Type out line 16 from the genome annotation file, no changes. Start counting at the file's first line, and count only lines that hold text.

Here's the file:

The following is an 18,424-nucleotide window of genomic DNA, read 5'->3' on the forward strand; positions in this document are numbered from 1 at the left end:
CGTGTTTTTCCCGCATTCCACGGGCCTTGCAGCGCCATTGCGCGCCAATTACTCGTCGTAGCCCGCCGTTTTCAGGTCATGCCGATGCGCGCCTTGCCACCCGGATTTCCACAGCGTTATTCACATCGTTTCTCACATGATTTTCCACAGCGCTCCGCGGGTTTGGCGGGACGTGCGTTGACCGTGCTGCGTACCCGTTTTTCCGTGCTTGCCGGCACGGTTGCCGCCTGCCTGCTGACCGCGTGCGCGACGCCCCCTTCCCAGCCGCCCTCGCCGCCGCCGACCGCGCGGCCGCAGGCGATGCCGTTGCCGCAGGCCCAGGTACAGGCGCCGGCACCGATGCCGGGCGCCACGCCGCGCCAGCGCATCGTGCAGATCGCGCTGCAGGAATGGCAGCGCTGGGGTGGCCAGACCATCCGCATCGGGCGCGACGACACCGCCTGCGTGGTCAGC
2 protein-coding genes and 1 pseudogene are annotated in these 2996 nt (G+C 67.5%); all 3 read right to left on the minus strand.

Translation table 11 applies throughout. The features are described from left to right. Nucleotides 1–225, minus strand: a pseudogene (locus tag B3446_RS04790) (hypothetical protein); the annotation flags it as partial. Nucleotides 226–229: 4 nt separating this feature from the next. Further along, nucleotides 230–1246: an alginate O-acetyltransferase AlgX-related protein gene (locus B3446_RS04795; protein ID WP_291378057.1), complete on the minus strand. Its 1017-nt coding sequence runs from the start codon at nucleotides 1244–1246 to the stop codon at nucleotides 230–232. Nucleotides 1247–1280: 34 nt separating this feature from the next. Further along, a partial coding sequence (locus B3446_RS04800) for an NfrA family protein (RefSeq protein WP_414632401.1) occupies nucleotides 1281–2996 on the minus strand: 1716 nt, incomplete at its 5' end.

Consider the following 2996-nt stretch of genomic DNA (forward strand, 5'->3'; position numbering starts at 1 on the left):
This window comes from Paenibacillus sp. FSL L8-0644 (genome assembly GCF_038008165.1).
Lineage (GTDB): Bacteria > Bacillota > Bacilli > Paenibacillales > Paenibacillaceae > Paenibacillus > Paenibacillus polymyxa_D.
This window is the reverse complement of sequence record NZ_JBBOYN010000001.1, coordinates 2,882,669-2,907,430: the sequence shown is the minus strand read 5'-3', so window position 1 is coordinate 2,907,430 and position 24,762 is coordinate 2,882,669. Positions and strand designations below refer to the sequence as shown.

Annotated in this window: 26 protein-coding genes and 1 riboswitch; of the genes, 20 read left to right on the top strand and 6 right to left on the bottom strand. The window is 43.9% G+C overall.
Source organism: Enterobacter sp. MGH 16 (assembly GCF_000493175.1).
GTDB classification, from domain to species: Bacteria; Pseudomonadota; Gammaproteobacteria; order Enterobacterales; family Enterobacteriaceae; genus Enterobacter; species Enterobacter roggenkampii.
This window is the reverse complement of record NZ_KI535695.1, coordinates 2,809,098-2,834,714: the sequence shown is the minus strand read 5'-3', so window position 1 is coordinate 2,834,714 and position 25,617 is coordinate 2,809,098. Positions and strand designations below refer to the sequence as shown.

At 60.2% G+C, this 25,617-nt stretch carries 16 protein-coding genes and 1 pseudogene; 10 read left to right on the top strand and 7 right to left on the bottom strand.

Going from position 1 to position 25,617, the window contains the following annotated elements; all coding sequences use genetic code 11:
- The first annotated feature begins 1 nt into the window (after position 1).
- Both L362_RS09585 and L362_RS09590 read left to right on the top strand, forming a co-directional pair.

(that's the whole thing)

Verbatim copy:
- Both L362_RS09585 and L362_RS09590 read left to right on the top strand, forming a co-directional pair.